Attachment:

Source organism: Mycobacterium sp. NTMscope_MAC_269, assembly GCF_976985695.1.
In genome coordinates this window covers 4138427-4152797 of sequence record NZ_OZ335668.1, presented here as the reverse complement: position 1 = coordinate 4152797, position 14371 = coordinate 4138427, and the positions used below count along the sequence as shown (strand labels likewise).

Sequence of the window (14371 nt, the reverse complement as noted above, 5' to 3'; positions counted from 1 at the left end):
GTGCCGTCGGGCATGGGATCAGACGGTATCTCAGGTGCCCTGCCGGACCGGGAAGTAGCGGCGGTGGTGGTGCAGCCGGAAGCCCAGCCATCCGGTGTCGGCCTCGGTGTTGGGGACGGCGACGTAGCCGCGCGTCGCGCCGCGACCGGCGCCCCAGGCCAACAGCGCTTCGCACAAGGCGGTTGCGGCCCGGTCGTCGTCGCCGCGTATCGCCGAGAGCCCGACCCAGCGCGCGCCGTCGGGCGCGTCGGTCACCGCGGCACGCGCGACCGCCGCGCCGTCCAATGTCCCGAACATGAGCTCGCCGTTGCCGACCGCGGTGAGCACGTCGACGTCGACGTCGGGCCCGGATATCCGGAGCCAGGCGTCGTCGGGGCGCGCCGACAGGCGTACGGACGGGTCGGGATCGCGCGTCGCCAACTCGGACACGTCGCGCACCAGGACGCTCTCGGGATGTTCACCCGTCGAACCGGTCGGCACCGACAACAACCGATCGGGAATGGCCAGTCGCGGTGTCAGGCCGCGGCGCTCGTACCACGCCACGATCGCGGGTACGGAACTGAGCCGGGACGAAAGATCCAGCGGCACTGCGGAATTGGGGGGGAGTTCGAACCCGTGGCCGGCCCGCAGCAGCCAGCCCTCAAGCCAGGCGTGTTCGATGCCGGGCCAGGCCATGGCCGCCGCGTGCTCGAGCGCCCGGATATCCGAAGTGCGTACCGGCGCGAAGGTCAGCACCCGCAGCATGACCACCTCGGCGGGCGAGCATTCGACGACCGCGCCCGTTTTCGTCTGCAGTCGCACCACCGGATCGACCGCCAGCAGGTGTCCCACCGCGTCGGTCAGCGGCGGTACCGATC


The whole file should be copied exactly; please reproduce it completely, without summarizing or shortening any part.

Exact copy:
Source organism: Mycobacterium sp. NTMscope_MAC_269, assembly GCF_976985695.1.
In genome coordinates this window covers 4138427-4152797 of sequence record NZ_OZ335668.1, presented here as the reverse complement: position 1 = coordinate 4152797, position 14371 = coordinate 4138427, and the positions used below count along the sequence as shown (strand labels likewise).

Sequence of the window (14371 nt, the reverse complement as noted above, 5' to 3'; positions counted from 1 at the left end):
GTGCCGTCGGGCATGGGATCAGACGGTATCTCAGGTGCCCTGCCGGACCGGGAAGTAGCGGCGGTGGTGGTGCAGCCGGAAGCCCAGCCATCCGGTGTCGGCCTCGGTGTTGGGGACGGCGACGTAGCCGCGCGTCGCGCCGCGACCGGCGCCCCAGGCCAACAGCGCTTCGCACAAGGCGGTTGCGGCCCGGTCGTCGTCGCCGCGTATCGCCGAGAGCCCGACCCAGCGCGCGCCGTCGGGCGCGTCGGTCACCGCGGCACGCGCGACCGCCGCGCCGTCCAATGTCCCGAACATGAGCTCGCCGTTGCCGACCGCGGTGAGCACGTCGACGTCGACGTCGGGCCCGGATATCCGGAGCCAGGCGTCGTCGGGGCGCGCCGACAGGCGTACGGACGGGTCGGGATCGCGCGTCGCCAACTCGGACACGTCGCGCACCAGGACGCTCTCGGGATGTTCACCCGTCGAACCGGTCGGCACCGACAACAACCGATCGGGAATGGCCAGTCGCGGTGTCAGGCCGCGGCGCTCGTACCACGCCACGATCGCGGGTACGGAACTGAGCCGGGACGAAAGATCCAGCGGCACTGCGGAATTGGGGGGGAGTTCGAACCCGTGGCCGGCCCGCAGCAGCCAGCCCTCAAGCCAGGCGTGTTCGATGCCGGGCCAGGCCATGGCCGCCGCGTGCTCGAGCGCCCGGATATCCGAAGTGCGTACCGGCGCGAAGGTCAGCACCCGCAGCATGACCACCTCGGCGGGCGAGCATTCGACGACCGCGCCCGTTTTCGTCTGCAGTCGCACCACCGGATCGACCGCCAGCAGGTGTCCCACCGCGTCGGTCAGCGGCGGTACCGATC